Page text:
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DIY Bubble Chandelier

July 20, 2011

We’re feeling extra bubbly today (pun intended)! Remember Kara and Andrew’s wedding? Well, we fell in love with their glass bubble ceiling so much that we scoured the interweb for more bubbly goodness. Which brings us to this chandelier on Alison’s ever-so-sultry boudoir blog, Frou Frou Fashionista.  We’re huge fans of how the final piece came out and adore that both Alison and her mom made it for only $300! Now, it’s your turn.

diy chandelier diy chandelier

•   2’x4′ white wire grid panel (though you can do any shape or size) (about $15-$23)
•   CB2 Bubble Balls (50 small & 40 large) ($1.95 ea small, $3.95 ea large)
•   Silver Christmas ball ornaments (80 small, 80 medium)
•   Fishing line (we bought high knot strength /30 lb.) $3
•   One spool of sterling silver wire (20-22 gauge). You can also do 22 gauge floral wire.
•   4 ceiling mounting hooks
•   white chain (about 10 feet, cut evenly into 4 pieces)
•   4 S-hooks
•   2 lamp cord kits from Urban Outfitters (white) $12 ea
•   2 half mirror light bulbs $9 ea

Tools you will need:
•   a 2″ nail
•   Pliers
•   one pair of wire cutters (or use scissors if you must)
•   Scissors

diy chandelier

Step 1: Insert your 4 chandelier hooks into the ceiling and attach about 2-3 feet of your white chain to each (make sure it is secured in the ceiling so as to carry the weight of the chandelier!). You need that extra amount of chain so that you can bring down the wire grid low enough to work on and install the lighting fixtures (and then raise up to the ceiling when you are done). Suspend the wire grid from the ceiling using your chains and s-hooks.

Step 2: At your work table, cut the silver wire into 2″ pieces (your quantity depends on the number of glass balls you are using). Loop each 2″ piece once around a nail to create the toggle. You can use pliers to adjust the size of the loop, particularly to make it small enough to fit inside the top of the glass bubble.

Step 3: Cut a piece of fishing line a few feet long. Knot one end to the silver toggle you just made. Slip the toggle inside the top of the glass CB2 ball. Then attach the other end of the fishing line to the wire grid. Hang each glass ball at varying lengths. We started from the center of the grid and worked our way out.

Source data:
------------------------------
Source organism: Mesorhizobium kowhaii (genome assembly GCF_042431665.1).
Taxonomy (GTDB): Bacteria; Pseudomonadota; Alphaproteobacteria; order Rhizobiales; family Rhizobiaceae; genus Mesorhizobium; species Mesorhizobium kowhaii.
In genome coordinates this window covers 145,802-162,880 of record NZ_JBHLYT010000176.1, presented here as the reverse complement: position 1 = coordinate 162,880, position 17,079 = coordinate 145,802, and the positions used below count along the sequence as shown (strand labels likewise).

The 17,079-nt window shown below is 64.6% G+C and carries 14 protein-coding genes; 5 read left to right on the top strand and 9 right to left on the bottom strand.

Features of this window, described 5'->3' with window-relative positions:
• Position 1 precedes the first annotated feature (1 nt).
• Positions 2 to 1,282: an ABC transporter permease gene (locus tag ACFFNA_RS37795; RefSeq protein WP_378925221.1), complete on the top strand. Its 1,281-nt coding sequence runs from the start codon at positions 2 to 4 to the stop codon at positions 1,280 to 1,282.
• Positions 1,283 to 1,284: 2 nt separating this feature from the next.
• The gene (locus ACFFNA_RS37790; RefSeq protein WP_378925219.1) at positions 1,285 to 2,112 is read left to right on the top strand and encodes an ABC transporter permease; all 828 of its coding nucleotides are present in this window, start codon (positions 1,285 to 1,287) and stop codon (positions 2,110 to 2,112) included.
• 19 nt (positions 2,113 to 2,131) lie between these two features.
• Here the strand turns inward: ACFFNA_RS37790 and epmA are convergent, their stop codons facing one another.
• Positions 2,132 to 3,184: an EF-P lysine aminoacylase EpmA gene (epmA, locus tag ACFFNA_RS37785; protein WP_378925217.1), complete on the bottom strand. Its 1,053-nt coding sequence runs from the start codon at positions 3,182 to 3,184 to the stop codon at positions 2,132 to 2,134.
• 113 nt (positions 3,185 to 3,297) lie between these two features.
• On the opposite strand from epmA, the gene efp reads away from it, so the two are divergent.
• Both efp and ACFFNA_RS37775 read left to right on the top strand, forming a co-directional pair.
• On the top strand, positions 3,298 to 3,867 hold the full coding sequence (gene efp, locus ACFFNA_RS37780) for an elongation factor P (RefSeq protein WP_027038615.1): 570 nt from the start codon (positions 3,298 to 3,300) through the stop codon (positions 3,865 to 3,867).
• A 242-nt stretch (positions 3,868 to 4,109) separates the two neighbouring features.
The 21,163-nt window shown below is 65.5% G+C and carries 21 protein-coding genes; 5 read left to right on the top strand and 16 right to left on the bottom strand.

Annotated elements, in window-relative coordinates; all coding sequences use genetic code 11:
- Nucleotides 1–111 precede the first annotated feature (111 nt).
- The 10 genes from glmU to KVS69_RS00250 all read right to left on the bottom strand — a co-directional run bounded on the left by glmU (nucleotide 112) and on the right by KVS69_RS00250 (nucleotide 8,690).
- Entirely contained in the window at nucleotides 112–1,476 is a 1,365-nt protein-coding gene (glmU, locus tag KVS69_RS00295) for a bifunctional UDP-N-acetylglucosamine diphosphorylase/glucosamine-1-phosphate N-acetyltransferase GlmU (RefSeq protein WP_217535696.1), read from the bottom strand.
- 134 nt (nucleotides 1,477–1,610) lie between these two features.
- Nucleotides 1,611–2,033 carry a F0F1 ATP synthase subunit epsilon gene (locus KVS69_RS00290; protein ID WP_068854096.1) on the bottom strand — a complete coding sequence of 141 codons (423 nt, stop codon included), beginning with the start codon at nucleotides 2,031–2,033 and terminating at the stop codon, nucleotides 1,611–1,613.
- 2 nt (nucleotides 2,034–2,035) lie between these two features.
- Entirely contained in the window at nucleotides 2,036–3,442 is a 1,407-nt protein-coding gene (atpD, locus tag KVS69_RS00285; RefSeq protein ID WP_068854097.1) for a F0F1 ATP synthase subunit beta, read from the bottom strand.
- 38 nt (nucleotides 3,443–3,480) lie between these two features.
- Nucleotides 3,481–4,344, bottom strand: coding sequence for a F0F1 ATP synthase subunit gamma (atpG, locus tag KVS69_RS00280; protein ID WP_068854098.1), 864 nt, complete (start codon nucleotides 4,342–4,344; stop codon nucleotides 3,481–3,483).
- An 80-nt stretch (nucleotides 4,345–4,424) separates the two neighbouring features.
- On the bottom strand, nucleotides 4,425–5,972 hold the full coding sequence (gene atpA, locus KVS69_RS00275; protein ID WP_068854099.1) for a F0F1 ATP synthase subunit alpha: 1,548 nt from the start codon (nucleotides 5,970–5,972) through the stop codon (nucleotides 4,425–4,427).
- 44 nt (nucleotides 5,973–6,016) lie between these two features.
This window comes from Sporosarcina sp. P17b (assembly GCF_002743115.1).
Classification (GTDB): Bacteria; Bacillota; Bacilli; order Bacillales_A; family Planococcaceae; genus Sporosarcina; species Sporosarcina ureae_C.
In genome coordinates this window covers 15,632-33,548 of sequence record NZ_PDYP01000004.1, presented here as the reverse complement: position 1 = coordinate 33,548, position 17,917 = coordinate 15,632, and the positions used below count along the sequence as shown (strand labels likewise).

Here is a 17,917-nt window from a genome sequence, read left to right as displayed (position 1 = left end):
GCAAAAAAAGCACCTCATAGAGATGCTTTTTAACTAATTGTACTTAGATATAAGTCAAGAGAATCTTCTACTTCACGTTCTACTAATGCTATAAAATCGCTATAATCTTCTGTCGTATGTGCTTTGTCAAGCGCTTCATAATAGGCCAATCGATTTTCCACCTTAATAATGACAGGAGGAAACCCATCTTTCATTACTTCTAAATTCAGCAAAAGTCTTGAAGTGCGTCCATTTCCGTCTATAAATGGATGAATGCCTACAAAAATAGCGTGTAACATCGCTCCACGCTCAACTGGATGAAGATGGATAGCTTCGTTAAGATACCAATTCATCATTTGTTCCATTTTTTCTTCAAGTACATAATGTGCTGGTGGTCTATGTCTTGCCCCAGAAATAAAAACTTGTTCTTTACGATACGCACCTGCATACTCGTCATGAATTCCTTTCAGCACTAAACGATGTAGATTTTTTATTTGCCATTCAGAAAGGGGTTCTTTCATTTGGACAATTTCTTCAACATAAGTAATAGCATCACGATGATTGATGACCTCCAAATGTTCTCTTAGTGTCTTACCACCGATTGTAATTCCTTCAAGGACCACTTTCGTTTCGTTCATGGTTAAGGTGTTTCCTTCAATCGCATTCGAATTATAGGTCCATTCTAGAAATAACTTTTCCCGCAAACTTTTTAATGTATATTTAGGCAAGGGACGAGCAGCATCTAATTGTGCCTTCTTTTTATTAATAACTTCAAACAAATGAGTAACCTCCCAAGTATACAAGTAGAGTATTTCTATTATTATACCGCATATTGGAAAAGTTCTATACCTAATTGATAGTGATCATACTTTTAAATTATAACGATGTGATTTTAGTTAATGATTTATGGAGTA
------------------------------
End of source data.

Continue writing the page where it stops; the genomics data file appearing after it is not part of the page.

Step 4: In the very center of the grid we added our 2 light sockets. We wired both sockets close to the top of the grid and plugged in both cords to the ceiling fixture (or you can easily have an electrician wire the cords to a single ceiling outlet). Plug in your Half Mirror Light Bulbs.

Step 5: We added silver ball ornaments to the chandelier. We hung these balls extremely close together near the top of the grid so as to completely conceal it (the grid shouldn’t show when you’re done). For some of the balls we created toggles using our silver wire, and for some we simply used Christmas ornament hooks! Make sure that for each ball you hang directly on the grid that you twist the wire together so the hooks will not fall off if the chandelier is ever shaken (we live in California, so it’s a factor we need to consider!).

Step 6 (optional): We ended up creating a cover around the top of the chandelier so as to conceal the chains holding it up as well as the sides of the wire grid. We simply created a light-weight crate that could be hooked to the chains holding up the rest of the chandelier. It was painted a pale pink to match the color of the walls in our store. Another option is to create a framework around the chandelier and cover it in a semi-sheer fabric so as to let the light shine through, much like a lamp shade. If you hook the chandelier close enough to the ceiling, you don’t need any cover…we simply have high ceilings in our store and wanted something to finish the look of the piece.

Bookmark this post, print it out, do what cha got to do to save this baby for your next DIY project, and have fun with it. Imagine all the goodies you can put inside – glitter, confetti, succulents, flowers… And, please let us know (and send photos) if you end up making one of these for your wedding. We can’t get enough!

{top photo by Sarah Yates for Rue Magazine, multiple photo grouping by Alison, bottom photo by Aruna B. Photography}